Do we really NEED skunks?


Striped Skunks (Mephitis mephitis)

Image courtesy of Wikipedia

I see a fair amount of roadkill while biking, all in various stages of going from dust to dust. By far the worst one is the skunk. The skunk, while alive, is an ignoble animal. Sure, the skunk is pretty with his soft dark fur, fluffy tail and snazzy racing stripe, resembling a dandified squirrel. But the fun part of skunks stops there. Get too close to one and you’ll be treated to an oily coating of a noxious liquid with a despicable lingering odor. Run one over with your car and the odor permeates the area, lingering for days, causing anyone driving by to flee, all the while gagging and moaning. 

It seems that skunks do little to contribute to society. They’re the veritable entitled mammal, “… who nest in burrows constructed by other animals, but they also live in hollow logs or even abandoned buildings. In colder climates, some skunks may sleep in these nests for several weeks of the chilliest season. Each female gives birth to between two and ten young each year.” (National Geographic)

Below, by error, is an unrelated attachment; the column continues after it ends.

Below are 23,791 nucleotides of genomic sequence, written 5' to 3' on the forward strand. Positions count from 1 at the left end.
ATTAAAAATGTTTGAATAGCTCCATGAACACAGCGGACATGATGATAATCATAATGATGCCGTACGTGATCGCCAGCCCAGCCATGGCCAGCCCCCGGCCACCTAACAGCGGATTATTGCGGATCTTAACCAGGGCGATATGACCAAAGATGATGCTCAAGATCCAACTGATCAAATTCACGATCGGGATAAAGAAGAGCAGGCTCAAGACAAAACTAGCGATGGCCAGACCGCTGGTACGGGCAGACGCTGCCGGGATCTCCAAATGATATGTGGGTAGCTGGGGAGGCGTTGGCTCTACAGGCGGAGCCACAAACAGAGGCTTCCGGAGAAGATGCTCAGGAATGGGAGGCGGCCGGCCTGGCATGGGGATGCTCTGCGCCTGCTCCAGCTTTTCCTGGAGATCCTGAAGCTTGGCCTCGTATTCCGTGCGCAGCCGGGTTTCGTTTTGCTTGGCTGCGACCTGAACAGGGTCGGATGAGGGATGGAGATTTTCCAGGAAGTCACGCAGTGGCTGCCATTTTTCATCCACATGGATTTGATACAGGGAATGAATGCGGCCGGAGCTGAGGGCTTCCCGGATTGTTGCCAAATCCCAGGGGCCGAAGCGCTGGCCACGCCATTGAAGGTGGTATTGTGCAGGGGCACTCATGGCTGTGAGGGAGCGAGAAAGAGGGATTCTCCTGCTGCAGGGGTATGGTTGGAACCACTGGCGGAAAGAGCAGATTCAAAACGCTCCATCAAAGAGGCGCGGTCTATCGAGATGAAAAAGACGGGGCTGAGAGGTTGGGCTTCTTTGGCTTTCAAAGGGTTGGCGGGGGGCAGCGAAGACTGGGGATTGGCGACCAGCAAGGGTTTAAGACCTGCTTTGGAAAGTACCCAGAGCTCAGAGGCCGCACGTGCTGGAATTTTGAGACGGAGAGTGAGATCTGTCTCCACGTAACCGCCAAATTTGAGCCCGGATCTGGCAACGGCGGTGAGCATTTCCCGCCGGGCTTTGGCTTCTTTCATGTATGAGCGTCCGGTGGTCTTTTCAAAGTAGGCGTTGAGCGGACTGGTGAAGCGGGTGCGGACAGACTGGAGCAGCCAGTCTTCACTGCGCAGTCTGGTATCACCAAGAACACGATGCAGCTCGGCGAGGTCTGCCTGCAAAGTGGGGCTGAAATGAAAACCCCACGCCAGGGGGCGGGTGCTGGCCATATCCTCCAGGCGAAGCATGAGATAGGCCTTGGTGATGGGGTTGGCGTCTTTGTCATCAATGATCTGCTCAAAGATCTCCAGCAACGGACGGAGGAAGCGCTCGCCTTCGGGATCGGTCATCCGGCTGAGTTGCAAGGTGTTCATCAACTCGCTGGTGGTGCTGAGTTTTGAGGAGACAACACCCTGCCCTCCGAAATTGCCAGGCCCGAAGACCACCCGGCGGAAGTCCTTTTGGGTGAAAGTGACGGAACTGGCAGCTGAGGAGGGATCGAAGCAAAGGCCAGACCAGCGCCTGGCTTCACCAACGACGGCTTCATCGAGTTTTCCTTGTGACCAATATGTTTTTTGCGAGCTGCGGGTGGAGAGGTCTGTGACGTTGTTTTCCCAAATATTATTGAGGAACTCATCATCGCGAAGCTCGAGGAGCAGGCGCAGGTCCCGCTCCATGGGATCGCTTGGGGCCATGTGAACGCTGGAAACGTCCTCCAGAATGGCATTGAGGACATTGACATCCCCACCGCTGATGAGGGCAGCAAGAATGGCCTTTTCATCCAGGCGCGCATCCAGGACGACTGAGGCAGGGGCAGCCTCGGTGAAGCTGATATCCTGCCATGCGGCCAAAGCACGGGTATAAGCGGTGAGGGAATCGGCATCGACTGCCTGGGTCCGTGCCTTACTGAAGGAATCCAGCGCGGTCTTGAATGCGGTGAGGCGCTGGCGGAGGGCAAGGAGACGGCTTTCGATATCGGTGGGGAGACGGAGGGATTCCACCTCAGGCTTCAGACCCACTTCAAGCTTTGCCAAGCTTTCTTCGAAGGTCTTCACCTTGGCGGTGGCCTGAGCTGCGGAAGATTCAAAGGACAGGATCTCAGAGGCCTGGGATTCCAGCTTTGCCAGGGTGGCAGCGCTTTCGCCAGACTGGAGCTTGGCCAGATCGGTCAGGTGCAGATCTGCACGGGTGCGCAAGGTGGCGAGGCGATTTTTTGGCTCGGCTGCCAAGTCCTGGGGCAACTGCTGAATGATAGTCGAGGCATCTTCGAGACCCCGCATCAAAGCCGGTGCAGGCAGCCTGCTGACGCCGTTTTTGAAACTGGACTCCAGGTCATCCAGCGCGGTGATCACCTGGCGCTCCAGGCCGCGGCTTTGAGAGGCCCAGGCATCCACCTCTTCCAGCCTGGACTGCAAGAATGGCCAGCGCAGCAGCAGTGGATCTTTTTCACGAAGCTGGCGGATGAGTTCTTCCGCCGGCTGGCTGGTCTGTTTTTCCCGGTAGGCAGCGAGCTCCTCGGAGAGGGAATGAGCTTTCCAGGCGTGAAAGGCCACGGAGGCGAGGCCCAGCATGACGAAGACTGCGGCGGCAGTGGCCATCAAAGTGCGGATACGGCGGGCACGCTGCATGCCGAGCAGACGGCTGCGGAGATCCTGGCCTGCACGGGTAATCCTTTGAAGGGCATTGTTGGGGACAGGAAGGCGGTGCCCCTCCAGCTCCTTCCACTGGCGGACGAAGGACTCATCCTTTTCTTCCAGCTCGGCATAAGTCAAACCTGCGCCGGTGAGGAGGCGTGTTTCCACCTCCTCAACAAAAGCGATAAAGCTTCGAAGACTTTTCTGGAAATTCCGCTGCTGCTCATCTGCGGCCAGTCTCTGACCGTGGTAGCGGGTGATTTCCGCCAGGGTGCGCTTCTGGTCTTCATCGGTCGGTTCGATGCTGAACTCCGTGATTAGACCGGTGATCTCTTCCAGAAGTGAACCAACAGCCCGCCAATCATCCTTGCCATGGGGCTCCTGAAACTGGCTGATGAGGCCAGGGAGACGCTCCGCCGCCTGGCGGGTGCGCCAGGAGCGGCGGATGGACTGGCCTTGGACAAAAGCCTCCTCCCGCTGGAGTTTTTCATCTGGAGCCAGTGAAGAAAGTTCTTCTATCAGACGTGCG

So let me get this straight. Skunks live in homes that other industrious mammals built, sleep for weeks at a time, and have lots of babies. In other words, skunks are society’s welfare mammals. They produce nothing, do no work and smell bad to boot.

Other disgusting animals at least have some valuable function in the circle of life. For instance, many people abhor bats, finding them  to be creepy, yet their voracious appetites keep the annoying mosquito population at bay. (Of course if we got rid of the mosquitos, maybe we wouldn’t need the bats, but that’s another story) But skunks? “…Skunks are opportunistic eaters with a varied diet. They are nocturnal foragers who eat fruit and plants, insects, larvae, worms, eggs, reptiles, small mammals, and even fish. ” (National Geographic) Okay, so no noxious pest that the skunks make their mission in life to devour – just ordinary stuff that any mammal could eat. There’s nothing that skunks do, other than producing bad smells, that couldn’t be picked up by other mammals in the food chain.